4 Aspects of Your Product Worth Thinking Twice About

4 Aspects of Your Product Worth Thinking Twice About

The physical product is arguably one of the most important aspects of your business; and to those who offer a service instead of tangible objects, the basic principle remains the same.

If you find that your business is in a period where it could use some reinvention, turning your attention to your product and going back to the drawing board could be a move that holds a lot of potential. If done right, this might allow you to reinvent your brand and what it offers so that you’re also given the opportunity to effectively make a second debut.

This article will outline four important points to consider if you are thinking of making changes to the way your product is packaged, delivered and marketed.

1. How You Ship It

First of all, it’s important to understand that the experience of your product doesn’t necessarily end with the product itself. As far as your consumers are concerned, if the packaging is in need of improvement, or the poor-quality shipping prevents it from arriving at their door in one piece, that’s where the experience ends.

Addressing these issues can allow for your product to shine and can be an extension of the kind of customer service that you want your brand to be associated with—especially when you’re outsourcing this work to shipping companies whose competency you can be sure of. This doesn’t even have to be anything that sets you back too much, as you will discover if you start looking to get quotes on pallet shipping.

When it comes to the packaging, it’s a slightly more delicate matter due to the potential involvement of environmentally harmful materials that could be cheaper. In that case, you might be interested in seeing how far you can go with paper and card.

2. Its Design and Size

If you’re looking to land a big re-release of your product, you might feel as though a new design would go a long way. This might mean taking the color-scheme and reworking it into one that is more aesthetically pleasing or simple—or allowing your logo and branding to be apparent on it in a more subtle way.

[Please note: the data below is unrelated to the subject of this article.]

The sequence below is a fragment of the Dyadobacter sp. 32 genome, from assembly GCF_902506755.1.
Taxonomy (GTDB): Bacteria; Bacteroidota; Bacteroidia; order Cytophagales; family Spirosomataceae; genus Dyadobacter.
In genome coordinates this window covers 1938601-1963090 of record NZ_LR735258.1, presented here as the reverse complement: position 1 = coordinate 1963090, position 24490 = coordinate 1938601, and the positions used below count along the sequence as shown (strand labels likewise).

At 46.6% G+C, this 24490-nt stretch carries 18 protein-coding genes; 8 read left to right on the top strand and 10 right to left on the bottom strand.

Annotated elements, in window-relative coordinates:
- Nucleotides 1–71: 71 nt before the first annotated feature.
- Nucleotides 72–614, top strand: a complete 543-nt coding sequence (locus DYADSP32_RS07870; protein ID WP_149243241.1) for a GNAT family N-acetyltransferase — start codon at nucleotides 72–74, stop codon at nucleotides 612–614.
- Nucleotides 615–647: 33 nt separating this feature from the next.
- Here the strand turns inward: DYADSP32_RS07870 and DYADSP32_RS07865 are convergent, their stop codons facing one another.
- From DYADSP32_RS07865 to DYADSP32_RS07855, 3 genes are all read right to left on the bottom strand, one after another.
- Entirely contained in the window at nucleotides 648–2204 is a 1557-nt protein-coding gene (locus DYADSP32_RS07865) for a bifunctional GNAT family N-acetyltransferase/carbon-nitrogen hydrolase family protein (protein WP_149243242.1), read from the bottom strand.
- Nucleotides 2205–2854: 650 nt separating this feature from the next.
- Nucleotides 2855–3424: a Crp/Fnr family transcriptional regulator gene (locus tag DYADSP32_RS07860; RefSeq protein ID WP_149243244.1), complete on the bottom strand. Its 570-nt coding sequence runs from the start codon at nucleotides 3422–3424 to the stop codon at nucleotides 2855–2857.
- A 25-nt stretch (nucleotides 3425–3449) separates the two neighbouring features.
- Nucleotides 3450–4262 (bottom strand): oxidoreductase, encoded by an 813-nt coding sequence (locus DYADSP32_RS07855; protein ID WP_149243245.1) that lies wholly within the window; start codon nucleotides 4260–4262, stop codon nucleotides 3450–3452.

The aesthetic isn’t the only aspect of the design that you should be focusing on, though, and looking at customer feedback and updated the engineering methods might help you to establish whether or not you can scale up or down the size to make it more practical and enjoyable for audiences to use (though this will naturally depend on what the product actually is).

3. Its Functionality

The obvious answer when you think about what you can do to improve your product is going to simply be “make it better,” which is about as unhelpful as advice goes, but it does give you an idea of what people might actually want. If you’ve been getting a generally positive reception in terms of what you produce so far, it can be difficult to know what actually needs improving. Of course, getting customer feedback can help with this, and might put you in a position where you’re much more informed about what people don’t like and which areas you can continue to bolster.

Still, even without this information, you and your team likely have a pretty good idea of what people actually want out of your product. As relevant technology grows and develops, you might find that you’re able to continuously tweak and refine what you’re offering so that it’s at the peak of what’s on the market, meaning you will stay one step ahead of the curve

4. Options for the Customer

If you take the product that you currently offer (or at least the primary version of it) what about it might not appeal to some of your audience members? It might be that some people feel as though it isn’t affordable enough, despite it being at a price that you don’t feel you can afford to lower.

If you did lower the price, you might be compelled to compromise on some other features of the product in order to make up for this, spending less to make it as a result. If you feel as though this end result might appeal to a certain potential audience, you don’t have to replace your current product with this, but offer it alongside an alternative. This is a practice that Microsoft has followed, with its Xbox Series S console accompanying the larger and more powerful Series X.